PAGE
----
Eye-Palming For Improving Teacher Wellbeing
If you see a teacher with their head in their hands at their desk all may not be as bad as it seems they may be palming! Teaching is widely recognised as a demanding, high-stress profession. Heavy workloads, time pressures, all contribute to teacher stress and burnout. This not only impacts teacher health and wellbeing but also teaching quality and student outcomes. Therefore, supporting teacher wellbeing is crucial. While self-care staples like meditation and deep breathing are beneficial, the simple relaxation technique of palming offers teachers an easy yet powerful way to alleviate stress during the hectic school day. Also known as eye-yoga!
Palming involves covering the eyes with the palms, blocking out external light. It was popularised in the early 1900s by ophthalmologist William Bates as a way to give strained eyes a break. The darkness allows the visual system to rest while the warmth of the hands has a soothing effect. Modern research confirms the calming benefits of palming. Studies show it effectively reduces muscle tension, mental stress, headache pain and eyestrain.
Eye Palming Benefits for Teachers
Teaching involves significant visual demands like reading, writing on boards, using computers and projectors/IWB. The average teacher spends over 8 hours a day under bright fluorescent lights, even though we know they are appalling for autistic children. This continuous visual strain, coupled with mental exertion, contributes greatly to teacher stress. Even brief periods of palming offer benefits:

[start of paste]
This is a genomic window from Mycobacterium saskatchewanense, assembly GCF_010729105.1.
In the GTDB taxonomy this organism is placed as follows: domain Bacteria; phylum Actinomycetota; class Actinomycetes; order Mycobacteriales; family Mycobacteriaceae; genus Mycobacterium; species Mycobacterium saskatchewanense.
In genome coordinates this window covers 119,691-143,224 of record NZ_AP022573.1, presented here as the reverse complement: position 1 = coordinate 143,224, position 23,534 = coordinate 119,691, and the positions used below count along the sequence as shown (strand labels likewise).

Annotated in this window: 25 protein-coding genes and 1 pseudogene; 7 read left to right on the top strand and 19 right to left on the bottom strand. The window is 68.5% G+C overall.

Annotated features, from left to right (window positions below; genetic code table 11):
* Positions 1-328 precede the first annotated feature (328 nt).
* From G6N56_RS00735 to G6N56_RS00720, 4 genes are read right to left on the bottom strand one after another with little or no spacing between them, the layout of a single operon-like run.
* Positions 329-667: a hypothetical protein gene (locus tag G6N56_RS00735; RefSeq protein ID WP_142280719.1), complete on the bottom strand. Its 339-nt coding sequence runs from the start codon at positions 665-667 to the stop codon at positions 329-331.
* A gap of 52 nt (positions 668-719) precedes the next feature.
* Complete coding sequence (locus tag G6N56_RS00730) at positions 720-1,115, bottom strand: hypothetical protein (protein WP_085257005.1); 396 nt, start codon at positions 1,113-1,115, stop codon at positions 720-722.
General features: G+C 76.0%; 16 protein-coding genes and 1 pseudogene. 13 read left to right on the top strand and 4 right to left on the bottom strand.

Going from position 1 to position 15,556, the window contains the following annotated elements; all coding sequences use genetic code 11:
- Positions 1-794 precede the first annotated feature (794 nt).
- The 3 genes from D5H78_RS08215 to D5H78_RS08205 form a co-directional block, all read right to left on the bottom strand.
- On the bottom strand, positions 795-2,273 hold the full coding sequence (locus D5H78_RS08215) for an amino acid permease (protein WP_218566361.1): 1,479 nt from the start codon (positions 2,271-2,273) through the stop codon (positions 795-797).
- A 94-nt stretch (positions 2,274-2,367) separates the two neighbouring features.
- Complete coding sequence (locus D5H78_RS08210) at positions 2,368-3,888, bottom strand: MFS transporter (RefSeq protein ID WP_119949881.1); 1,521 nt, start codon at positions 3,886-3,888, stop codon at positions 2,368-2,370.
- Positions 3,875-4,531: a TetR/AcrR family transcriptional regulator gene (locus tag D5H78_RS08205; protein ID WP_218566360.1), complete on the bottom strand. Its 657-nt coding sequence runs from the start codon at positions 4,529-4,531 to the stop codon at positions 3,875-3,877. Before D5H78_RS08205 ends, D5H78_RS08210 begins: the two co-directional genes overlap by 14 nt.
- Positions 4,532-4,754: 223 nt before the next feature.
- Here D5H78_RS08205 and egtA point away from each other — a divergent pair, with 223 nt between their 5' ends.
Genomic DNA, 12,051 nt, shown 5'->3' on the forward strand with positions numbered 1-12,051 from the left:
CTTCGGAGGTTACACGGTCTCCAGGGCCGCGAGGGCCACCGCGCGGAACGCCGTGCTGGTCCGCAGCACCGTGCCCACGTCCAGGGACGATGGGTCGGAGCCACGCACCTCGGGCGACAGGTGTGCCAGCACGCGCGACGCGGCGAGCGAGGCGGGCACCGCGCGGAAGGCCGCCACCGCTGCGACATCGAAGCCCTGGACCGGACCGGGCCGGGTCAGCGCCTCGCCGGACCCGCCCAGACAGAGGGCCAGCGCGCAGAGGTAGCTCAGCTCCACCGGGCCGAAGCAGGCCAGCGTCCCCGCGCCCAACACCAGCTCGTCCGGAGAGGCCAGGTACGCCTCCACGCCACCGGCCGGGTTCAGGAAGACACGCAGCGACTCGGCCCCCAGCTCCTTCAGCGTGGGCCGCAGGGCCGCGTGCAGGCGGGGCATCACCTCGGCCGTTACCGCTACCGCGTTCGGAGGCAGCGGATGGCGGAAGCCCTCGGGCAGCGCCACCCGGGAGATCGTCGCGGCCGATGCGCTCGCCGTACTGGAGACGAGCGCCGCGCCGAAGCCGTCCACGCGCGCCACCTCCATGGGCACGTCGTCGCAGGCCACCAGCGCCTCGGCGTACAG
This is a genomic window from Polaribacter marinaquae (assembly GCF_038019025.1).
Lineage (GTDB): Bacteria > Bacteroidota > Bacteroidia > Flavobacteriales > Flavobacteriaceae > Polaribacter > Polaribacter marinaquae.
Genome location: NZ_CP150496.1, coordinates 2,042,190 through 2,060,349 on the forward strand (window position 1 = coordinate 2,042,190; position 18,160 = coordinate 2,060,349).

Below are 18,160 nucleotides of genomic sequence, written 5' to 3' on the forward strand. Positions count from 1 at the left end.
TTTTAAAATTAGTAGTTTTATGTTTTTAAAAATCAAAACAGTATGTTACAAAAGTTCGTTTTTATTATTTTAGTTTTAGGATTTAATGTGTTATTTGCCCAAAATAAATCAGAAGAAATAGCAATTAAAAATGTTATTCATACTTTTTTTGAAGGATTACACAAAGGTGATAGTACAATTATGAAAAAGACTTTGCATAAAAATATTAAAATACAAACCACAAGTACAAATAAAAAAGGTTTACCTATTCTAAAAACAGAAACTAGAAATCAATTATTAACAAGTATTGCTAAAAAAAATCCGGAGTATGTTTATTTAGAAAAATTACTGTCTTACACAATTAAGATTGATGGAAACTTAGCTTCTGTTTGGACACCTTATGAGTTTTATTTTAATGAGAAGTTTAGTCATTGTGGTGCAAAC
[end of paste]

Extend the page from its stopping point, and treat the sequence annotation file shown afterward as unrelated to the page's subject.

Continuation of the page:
- Alleviates eye fatigue from constant use and harsh lighting
- Provides a mental break from visual stimuli
- Relaxes tense facial and shoulder muscles
- Reduces headaches triggered by prolonged intense focus
- Quiets the mind, enhancing emotional regulation
Just 5-10 minutes of daily palming builds long-term resilience against burnout.
Integrating Palming Breaks into your Timetable
Despite packed schedules, teachers can easily integrate brief palming sessions:
- Upon arrival, before facing the lights and tasks of the day
- Between classes or during lunch for an instant recharge
- Mid-afternoon when energy typically dips
- Just before dismissal to transition out of teacher mode
Even 20-60 seconds of palming helps restore. Teachers can palm seated at desks or in any quiet space. Benefits accumulate with regular practice.
Follow these simple steps for making the most of palming as a quick and simple wellbeing intervention:
- Sit comfortably with back unsupported and feet flat to allow full breathing.
- Rub palms together vigorously to generate warmth.
- Cover eyes with palms, placing overlapping pinky fingers at bridge of nose to block light.
- Relax shoulders and breathe deeply. Visualise dark, calming scenes.
- Hold palms in place for up to 5 minutes, focusing on sensations.
- Lower hands slowly and gently open eyes.
Palming requires no special skills or training, just the dedication to prioritise self-care. Implementing brief palming sessions helps teachers build resilience against stress while role modelling important wellness practices. By caring for their own wellbeing, teachers are better equipped to support student learning and model healthy coping skills. A simple wellness habit like palming allows teachers to thrive amidst daily demands.